Wednesday, June 8, 2011

The Business of Writing for First Time Authors

After completing my first manuscript, Learning to Play with a Lion's Testicles I felt elated, relieved and on top of the world.  It was as though I had just finished a marathon and now I could collapse and do nothing but celebrate.  But after much celebration and staring at my completed manuscript on the shelf, the reality hit - now what?  
I asked a successful and PUBLISHED writer what to do next.  He told me to celebrate my accomplishment then find an agent.  I thought I should find a publisher but after many hours of research I discovered what he had already told me - I had to find an agent to find a publisher.  The agents do the preliminary ground work among many other things, saving publishers a lot of resources: time and money and saving you - the author a lot of time and trouble.  
So, the search began.  Still exhausted from writing for six months, I bought a Guide to Literary Agents.  In the book I learned that besides researching the right agent for my book, I would have to write a query letter which is essentially a sales letter.  Most agents want to see a query letter before anything else, if it gets their interest then they will request a book proposal.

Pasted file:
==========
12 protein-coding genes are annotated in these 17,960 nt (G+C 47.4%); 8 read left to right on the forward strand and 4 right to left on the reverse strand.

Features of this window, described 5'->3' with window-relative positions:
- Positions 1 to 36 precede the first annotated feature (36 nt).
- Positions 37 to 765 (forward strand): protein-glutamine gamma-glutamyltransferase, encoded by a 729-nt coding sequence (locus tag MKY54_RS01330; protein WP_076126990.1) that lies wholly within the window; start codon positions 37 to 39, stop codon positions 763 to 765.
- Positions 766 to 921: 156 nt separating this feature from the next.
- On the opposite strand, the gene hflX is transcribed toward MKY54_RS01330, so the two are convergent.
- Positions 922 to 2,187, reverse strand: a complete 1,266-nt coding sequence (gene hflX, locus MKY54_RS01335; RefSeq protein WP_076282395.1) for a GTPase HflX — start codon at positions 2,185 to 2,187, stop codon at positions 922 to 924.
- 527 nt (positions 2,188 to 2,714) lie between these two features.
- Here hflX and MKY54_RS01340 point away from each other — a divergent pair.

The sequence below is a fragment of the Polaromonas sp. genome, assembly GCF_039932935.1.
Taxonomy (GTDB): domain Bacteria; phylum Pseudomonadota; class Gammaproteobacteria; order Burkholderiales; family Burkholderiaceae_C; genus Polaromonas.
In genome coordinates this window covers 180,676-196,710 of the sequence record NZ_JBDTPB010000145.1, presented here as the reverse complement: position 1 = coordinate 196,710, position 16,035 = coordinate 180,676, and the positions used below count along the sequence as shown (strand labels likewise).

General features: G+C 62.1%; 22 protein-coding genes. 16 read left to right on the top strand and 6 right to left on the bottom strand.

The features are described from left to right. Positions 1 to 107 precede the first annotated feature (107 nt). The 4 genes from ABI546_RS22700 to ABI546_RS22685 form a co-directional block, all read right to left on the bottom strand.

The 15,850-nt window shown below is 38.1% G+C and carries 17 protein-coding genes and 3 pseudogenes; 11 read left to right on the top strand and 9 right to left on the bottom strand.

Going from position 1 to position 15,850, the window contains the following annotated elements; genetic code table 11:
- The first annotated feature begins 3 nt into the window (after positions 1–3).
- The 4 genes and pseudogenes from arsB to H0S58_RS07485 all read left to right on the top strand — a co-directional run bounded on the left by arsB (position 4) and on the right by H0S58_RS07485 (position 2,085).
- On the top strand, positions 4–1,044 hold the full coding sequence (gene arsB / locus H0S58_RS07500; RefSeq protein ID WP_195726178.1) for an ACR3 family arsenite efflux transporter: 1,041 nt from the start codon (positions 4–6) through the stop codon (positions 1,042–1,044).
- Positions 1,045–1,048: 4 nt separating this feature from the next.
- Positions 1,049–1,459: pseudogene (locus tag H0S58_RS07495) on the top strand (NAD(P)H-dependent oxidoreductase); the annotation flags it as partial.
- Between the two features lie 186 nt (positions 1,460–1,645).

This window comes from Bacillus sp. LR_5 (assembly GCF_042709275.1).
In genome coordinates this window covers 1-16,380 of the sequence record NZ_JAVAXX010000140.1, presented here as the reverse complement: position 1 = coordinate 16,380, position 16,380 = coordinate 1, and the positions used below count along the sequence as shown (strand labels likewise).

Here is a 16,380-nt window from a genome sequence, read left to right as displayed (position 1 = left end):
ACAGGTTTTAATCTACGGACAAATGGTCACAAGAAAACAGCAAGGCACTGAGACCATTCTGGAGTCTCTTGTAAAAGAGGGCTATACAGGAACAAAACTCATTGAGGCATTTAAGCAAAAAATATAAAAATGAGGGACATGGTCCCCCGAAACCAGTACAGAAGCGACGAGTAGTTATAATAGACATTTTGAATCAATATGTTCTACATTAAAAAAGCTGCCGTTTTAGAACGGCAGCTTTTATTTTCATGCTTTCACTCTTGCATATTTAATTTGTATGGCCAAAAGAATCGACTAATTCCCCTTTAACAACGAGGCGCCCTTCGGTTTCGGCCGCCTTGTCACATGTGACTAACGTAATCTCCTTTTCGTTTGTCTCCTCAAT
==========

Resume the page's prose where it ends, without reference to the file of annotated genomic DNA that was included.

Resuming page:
Book proposal?  After countless more hours of research on the internet I found several examples of book proposals - each one more confusing than the previous.  After 21 drafts of my query letter, I sent it out to a few select agents.  Very soon and much to my surprise agents starting to ask me for my book proposal - something I had not yet completed and the thought of doing was even more excruciating than even writing the book!
I found an ebook that for $5 made the process simple, stress free and as it is written by a smart, savvy and successful literary agent, made me feel as though she was right there mentoring me through the process.  A few days later I had completed a proposal that I felt confident would land me an agent and...it did.
No one ever told me how to do any of this (other than the priceless advice of finding an agent), it was all research, research and then some more research.  Looking back, if I could have found one person to help me, this is what they would have said, making my life much less stressful besides saving me hours of time:
1) Find an agent by writing an excellent one page query letter and only send it to agents that are interested in your genre (most local libraries have a resource book of literary agents, or you can buy one at www.amazon.com). The one I bought is here: http://www.amazon.com/Guide-Literary-Agents-Chuck-Sambuchino/dp/1582979537
2) Before you start sending out query letters, write your book proposal so it is ready when potential agents ask for it.  Nothing looks worse than making a potential business partner wait.  The best little How To guide I found was $5 and worth every single penny as I said above (and no I do not make any commission from the sales of this book!). It can be found here:

3) Have faith and be proud of your accomplishments thus far and for having the courage to pursue your dreams.


Good Luck - and as Winston Churchill said "Never, never, never, never, never give up"
Adventures Await!
© Melissa J Haynes

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